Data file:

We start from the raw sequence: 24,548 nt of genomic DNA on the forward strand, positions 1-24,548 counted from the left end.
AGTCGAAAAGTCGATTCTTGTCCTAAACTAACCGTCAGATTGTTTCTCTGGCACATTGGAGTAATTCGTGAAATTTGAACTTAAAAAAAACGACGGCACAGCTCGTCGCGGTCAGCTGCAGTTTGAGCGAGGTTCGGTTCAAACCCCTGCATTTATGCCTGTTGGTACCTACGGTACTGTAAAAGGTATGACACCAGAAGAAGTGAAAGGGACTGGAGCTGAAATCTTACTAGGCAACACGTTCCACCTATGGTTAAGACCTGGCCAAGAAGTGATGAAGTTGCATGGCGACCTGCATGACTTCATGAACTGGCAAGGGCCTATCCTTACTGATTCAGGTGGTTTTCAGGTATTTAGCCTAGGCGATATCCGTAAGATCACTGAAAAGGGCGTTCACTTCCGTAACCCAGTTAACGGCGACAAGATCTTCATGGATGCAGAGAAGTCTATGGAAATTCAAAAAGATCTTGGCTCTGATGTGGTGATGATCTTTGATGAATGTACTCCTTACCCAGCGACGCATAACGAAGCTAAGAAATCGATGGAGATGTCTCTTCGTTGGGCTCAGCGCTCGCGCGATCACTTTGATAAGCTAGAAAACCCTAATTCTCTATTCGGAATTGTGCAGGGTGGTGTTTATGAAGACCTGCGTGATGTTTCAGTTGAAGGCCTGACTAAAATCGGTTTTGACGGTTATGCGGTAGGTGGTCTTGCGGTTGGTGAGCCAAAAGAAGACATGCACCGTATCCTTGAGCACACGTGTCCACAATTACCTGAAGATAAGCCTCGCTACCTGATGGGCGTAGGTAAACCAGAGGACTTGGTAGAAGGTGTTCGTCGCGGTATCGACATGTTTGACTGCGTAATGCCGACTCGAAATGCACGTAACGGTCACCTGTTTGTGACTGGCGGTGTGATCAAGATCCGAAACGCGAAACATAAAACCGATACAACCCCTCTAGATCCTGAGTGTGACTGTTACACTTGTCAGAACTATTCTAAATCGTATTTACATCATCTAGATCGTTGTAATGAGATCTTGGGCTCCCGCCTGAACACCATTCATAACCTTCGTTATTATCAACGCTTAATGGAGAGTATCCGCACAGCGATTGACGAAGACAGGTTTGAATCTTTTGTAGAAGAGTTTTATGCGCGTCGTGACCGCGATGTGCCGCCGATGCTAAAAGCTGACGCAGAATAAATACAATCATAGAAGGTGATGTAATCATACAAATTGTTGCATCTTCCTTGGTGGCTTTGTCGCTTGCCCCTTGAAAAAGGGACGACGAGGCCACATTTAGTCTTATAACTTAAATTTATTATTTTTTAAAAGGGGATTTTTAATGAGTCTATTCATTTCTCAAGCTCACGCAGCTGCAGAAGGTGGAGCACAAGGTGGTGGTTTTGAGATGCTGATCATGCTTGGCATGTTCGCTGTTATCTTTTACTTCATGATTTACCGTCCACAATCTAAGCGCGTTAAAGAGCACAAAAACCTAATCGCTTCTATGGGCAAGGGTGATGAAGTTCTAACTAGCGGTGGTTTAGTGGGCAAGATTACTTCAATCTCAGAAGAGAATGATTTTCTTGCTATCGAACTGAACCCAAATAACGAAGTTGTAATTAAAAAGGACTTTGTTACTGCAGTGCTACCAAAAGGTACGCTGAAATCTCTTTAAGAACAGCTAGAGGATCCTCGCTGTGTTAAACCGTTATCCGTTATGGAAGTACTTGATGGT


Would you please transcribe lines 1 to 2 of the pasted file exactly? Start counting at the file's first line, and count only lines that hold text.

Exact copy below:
We start from the raw sequence: 24,548 nt of genomic DNA on the forward strand, positions 1-24,548 counted from the left end.
AGTCGAAAAGTCGATTCTTGTCCTAAACTAACCGTCAGATTGTTTCTCTGGCACATTGGAGTAATTCGTGAAATTTGAACTTAAAAAAAACGACGGCACAGCTCGTCGCGGTCAGCTGCAGTTTGAGCGAGGTTCGGTTCAAACCCCTGCATTTATGCCTGTTGGTACCTACGGTACTGTAAAAGGTATGACACCAGAAGAAGTGAAAGGGACTGGAGCTGAAATCTTACTAGGCAACACGTTCCACCTATGGTTAAGACCTGGCCAAGAAGTGATGAAGTTGCATGGCGACCTGCATGACTTCATGAACTGGCAAGGGCCTATCCTTACTGATTCAGGTGGTTTTCAGGTATTTAGCCTAGGCGATATCCGTAAGATCACTGAAAAGGGCGTTCACTTCCGTAACCCAGTTAACGGCGACAAGATCTTCATGGATGCAGAGAAGTCTATGGAAATTCAAAAAGATCTTGGCTCTGATGTGGTGATGATCTTTGATGAATGTACTCCTTACCCAGCGACGCATAACGAAGCTAAGAAATCGATGGAGATGTCTCTTCGTTGGGCTCAGCGCTCGCGCGATCACTTTGATAAGCTAGAAAACCCTAATTCTCTATTCGGAATTGTGCAGGGTGGTGTTTATGAAGACCTGCGTGATGTTTCAGTTGAAGGCCTGACTAAAATCGGTTTTGACGGTTATGCGGTAGGTGGTCTTGCGGTTGGTGAGCCAAAAGAAGACATGCACCGTATCCTTGAGCACACGTGTCCACAATTACCTGAAGATAAGCCTCGCTACCTGATGGGCGTAGGTAAACCAGAGGACTTGGTAGAAGGTGTTCGTCGCGGTATCGACATGTTTGACTGCGTAATGCCGACTCGAAATGCACGTAACGGTCACCTGTTTGTGACTGGCGGTGTGATCAAGATCCGAAACGCGAAACATAAAACCGATACAACCCCTCTAGATCCTGAGTGTGACTGTTACACTTGTCAGAACTATTCTAAATCGTATTTACATCATCTAGATCGTTGTAATGAGATCTTGGGCTCCCGCCTGAACACCATTCATAACCTTCGTTATTATCAACGCTTAATGGAGAGTATCCGCACAGCGATTGACGAAGACAGGTTTGAATCTTTTGTAGAAGAGTTTTATGCGCGTCGTGACCGCGATGTGCCGCCGATGCTAAAAGCTGACGCAGAATAAATACAATCATAGAAGGTGATGTAATCATACAAATTGTTGCATCTTCCTTGGTGGCTTTGTCGCTTGCCCCTTGAAAAAGGGACGACGAGGCCACATTTAGTCTTATAACTTAAATTTATTATTTTTTAAAAGGGGATTTTTAATGAGTCTATTCATTTCTCAAGCTCACGCAGCTGCAGAAGGTGGAGCACAAGGTGGTGGTTTTGAGATGCTGATCATGCTTGGCATGTTCGCTGTTATCTTTTACTTCATGATTTACCGTCCACAATCTAAGCGCGTTAAAGAGCACAAAAACCTAATCGCTTCTATGGGCAAGGGTGATGAAGTTCTAACTAGCGGTGGTTTAGTGGGCAAGATTACTTCAATCTCAGAAGAGAATGATTTTCTTGCTATCGAACTGAACCCAAATAACGAAGTTGTAATTAAAAAGGACTTTGTTACTGCAGTGCTACCAAAAGGTACGCTGAAATCTCTTTAAGAACAGCTAGAGGATCCTCGCTGTGTTAAACCGTTATCCGTTATGGAAGTACTTGATGGT